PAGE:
"I couldn't be happier for him," Karthik said. "He's been part of this team for two years, people can just see how much talent he has. The ball flies off his bat, he's got great bat speed, he's a strong boy. Really works hard in the nets.

"The last two years haven't really panned out as well. Last year, towards the end he showed glimpses of how good he is. I just hope he keeps continuing this form because he is a key player for us - a left-hander through the middle - and he hits a long ball. He's got a lot of power so it is great to see him do well."

Rawat's knock and the sixth-wicket stand worth 95 off just 56 balls was a massive U-turn for RCB from a precarious position. It was in fact the best partnership for the sixth wicket or lower against CSK, and only two short of the best for RCB in the same criteria.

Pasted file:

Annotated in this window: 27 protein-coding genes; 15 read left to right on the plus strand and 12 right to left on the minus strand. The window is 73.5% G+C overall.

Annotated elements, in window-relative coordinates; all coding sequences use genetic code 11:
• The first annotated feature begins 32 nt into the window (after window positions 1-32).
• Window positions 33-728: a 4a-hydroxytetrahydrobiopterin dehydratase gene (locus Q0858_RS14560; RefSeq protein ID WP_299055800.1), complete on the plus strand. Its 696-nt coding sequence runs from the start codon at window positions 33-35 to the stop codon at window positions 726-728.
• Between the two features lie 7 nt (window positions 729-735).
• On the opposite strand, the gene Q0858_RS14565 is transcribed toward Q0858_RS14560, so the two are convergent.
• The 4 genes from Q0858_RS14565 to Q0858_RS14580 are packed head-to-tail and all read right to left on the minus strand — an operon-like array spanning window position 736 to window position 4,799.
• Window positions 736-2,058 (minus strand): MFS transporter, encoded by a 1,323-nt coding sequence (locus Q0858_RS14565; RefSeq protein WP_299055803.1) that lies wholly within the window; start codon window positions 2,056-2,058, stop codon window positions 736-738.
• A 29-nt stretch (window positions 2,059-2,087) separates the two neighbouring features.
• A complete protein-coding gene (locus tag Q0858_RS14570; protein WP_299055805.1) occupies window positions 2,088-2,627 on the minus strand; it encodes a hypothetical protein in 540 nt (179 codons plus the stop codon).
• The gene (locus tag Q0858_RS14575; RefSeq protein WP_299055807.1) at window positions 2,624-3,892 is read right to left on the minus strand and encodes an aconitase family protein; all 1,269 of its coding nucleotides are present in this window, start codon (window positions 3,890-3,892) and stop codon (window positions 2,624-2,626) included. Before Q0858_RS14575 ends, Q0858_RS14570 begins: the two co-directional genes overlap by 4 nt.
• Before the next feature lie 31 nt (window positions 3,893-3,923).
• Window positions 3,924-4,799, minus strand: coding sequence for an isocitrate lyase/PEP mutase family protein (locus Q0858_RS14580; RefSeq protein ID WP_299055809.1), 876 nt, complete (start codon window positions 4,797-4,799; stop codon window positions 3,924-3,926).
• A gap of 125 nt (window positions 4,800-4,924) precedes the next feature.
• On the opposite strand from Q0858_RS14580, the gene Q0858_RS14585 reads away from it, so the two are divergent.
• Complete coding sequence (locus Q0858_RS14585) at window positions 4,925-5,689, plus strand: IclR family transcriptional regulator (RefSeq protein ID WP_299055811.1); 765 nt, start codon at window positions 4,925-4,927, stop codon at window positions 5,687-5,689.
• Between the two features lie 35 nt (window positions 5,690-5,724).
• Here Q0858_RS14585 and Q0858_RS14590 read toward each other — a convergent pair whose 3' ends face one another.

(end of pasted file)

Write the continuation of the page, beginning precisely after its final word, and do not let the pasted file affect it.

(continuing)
The highs of a comeback fuelled by an Indian batter not named Kohli were then thoroughly negated by the new-look but overly underwhelming bowling attack.

On a surface siding with the batters, even defending 173/6 was going to be arduous against CSK's free-spirited batting ideas that they've embraced since last season. New-man Rachin Ravindra who filled the void of Devon Conway at the top, instantly bought into the philosophies with a blazing 15-ball 37.

IPL is of course a long tournament where fortunes change in a matter of days, but RCB got a worrying first glimpse of their all-new bowling attack. They got rid of all the experience by releasing Harshal Patel, Wanindu Hasaranga and Josh Hazlewood and replaced them with the likes of Yash Dayal, Alzarri Joseph and part-time spinner Mayank Dagar. They even shelled out INR 17.50 Crore to trade in Cameron Green, while Karn Sharma - who featured in 7 matches last season with an economy rate of 10.37, was kept on as the main wrist-spinner. RCB's freshly-assembled attack reeked of inexperience in comparison to what they had last year, even as their director of cricket Mo Bobat begged to differ.